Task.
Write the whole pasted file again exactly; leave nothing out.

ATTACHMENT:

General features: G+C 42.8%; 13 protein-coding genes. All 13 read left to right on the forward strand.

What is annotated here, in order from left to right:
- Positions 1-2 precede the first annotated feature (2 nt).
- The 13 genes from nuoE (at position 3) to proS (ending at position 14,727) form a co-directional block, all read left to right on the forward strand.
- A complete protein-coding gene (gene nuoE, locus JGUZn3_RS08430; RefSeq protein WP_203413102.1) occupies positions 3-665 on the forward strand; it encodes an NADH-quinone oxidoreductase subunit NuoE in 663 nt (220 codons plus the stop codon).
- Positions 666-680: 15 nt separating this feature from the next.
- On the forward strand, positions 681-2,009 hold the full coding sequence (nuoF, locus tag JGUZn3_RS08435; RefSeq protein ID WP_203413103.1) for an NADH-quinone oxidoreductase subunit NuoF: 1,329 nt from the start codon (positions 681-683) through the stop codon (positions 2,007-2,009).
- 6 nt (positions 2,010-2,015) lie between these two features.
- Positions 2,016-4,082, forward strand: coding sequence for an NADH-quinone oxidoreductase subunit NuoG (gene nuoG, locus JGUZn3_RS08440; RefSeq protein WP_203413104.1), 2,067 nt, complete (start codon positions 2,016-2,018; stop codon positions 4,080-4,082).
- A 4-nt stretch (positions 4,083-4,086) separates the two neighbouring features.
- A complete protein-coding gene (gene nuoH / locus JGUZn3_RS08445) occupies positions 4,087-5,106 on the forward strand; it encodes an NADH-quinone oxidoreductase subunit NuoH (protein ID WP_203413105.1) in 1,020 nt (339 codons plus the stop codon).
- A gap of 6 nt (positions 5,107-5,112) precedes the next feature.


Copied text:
General features: G+C 42.8%; 13 protein-coding genes. All 13 read left to right on the forward strand.

What is annotated here, in order from left to right:
- Positions 1-2 precede the first annotated feature (2 nt).
- The 13 genes from nuoE (at position 3) to proS (ending at position 14,727) form a co-directional block, all read left to right on the forward strand.
- A complete protein-coding gene (gene nuoE, locus JGUZn3_RS08430; RefSeq protein WP_203413102.1) occupies positions 3-665 on the forward strand; it encodes an NADH-quinone oxidoreductase subunit NuoE in 663 nt (220 codons plus the stop codon).
- Positions 666-680: 15 nt separating this feature from the next.
- On the forward strand, positions 681-2,009 hold the full coding sequence (nuoF, locus tag JGUZn3_RS08435; RefSeq protein ID WP_203413103.1) for an NADH-quinone oxidoreductase subunit NuoF: 1,329 nt from the start codon (positions 681-683) through the stop codon (positions 2,007-2,009).
- 6 nt (positions 2,010-2,015) lie between these two features.
- Positions 2,016-4,082, forward strand: coding sequence for an NADH-quinone oxidoreductase subunit NuoG (gene nuoG, locus JGUZn3_RS08440; RefSeq protein WP_203413104.1), 2,067 nt, complete (start codon positions 2,016-2,018; stop codon positions 4,080-4,082).
- A 4-nt stretch (positions 4,083-4,086) separates the two neighbouring features.
- A complete protein-coding gene (gene nuoH / locus JGUZn3_RS08445) occupies positions 4,087-5,106 on the forward strand; it encodes an NADH-quinone oxidoreductase subunit NuoH (protein ID WP_203413105.1) in 1,020 nt (339 codons plus the stop codon).
- A gap of 6 nt (positions 5,107-5,112) precedes the next feature.